Toothpastes over-promise and under-deliver‚ study finds
Don’t count on toothpaste to stop dental erosion or hypersensitivity to hot or cold food or drink.
A new Swiss study has found that of none of nine toothpastes tested protected enamel or prevented erosion.
Following a healthy diet and having regular dental treatment are the most reliable ways to avoid cavities and problems related to exposure of dentin — the substance that forms the bulk of a tooth — the specialists said.
Dental erosion and dentin hypersensitivity are increasingly common‚ leading to an explosion in brands of toothpastes claiming to treat these problems.
These toothpastes don’t seem to deliver the results promised. “All of the tested toothpastes caused different amounts of enamel surface loss‚ and none of the toothpastes afforded protection against enamel erosion and abrasion‚” said the first author Samira Helena João-Souza.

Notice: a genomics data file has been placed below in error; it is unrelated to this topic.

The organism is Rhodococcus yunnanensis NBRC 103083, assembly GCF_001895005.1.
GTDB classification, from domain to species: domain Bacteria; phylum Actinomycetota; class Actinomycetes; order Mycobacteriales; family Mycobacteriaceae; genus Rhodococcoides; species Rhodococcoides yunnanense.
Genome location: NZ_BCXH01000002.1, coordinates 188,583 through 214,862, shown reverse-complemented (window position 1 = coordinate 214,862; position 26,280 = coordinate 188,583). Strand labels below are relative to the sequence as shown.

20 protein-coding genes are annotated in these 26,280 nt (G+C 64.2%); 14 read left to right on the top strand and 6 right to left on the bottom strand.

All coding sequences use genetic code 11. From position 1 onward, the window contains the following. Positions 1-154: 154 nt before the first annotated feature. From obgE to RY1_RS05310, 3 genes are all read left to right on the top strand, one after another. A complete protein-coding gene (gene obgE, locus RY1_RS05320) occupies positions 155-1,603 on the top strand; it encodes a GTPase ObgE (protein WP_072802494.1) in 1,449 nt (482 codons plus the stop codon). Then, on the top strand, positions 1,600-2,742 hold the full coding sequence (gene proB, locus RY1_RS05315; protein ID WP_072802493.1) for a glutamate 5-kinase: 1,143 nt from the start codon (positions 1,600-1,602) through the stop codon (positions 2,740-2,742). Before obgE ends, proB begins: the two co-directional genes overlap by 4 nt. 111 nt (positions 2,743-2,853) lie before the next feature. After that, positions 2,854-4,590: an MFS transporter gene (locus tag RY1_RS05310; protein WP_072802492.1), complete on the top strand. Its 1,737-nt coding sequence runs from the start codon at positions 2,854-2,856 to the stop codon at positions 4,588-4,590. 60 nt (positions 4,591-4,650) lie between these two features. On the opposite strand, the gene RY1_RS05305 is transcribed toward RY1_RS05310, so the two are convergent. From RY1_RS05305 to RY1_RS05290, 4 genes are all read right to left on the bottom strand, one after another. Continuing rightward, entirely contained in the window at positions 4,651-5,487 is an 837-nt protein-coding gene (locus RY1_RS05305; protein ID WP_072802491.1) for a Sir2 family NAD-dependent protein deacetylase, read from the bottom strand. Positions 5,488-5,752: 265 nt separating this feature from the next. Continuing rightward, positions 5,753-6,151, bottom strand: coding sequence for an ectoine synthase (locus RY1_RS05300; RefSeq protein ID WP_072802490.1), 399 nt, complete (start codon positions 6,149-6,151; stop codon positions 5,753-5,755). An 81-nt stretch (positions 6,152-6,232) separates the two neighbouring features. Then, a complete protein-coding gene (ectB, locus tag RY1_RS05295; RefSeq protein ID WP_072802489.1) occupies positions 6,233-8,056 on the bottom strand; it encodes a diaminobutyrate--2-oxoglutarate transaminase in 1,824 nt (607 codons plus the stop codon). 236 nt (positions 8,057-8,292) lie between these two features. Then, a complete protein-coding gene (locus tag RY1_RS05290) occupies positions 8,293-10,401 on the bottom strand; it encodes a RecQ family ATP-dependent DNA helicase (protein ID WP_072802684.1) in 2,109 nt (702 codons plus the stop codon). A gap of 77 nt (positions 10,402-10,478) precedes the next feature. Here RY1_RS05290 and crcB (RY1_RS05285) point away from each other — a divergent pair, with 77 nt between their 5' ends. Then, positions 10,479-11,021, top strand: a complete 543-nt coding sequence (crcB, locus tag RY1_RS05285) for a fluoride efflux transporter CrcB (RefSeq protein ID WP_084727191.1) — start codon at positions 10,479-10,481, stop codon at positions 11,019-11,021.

The University of Bern in Switzerland and the São Paulo's School of Dentistry in Brazil conducted the research‚ published in Scientific Reports on Wednesday.
The authors of the study emphasised that the toothpastes were useful but that “they should be used as a complement‚ not as a treatment‚ strictly speaking”.
João-Souza said at least three factors were needed for healthy teeth: treatment prescribed by a dentist‚ use of an appropriate toothpaste and a change in lifestyle‚ especially diet.
Co-author Ana Cecília Corrêa Aranha said numerous patients arrived at clinics complaining of cavities and tooth decay.
“But actually‚ the problem is caused by dentin exposure due to improper brushing with a very abrasive toothpaste‚ for example‚ combined with frequent consumption of large amounts of acidic foods and beverages‚” she said.
Ahead of World Oral Health Day on March 20‚ the South African Dental Association said: “Oral conditions‚ such as tooth decay [dental caries]‚ gum disease and oral cancer are among the most common and widespread diseases of humankind.
“Dental caries in children are five times more common than asthma and seven times more common than hay fever‚” said spokesman Khanyi Makwakwa‚ stressing that oral disease was largely preventable.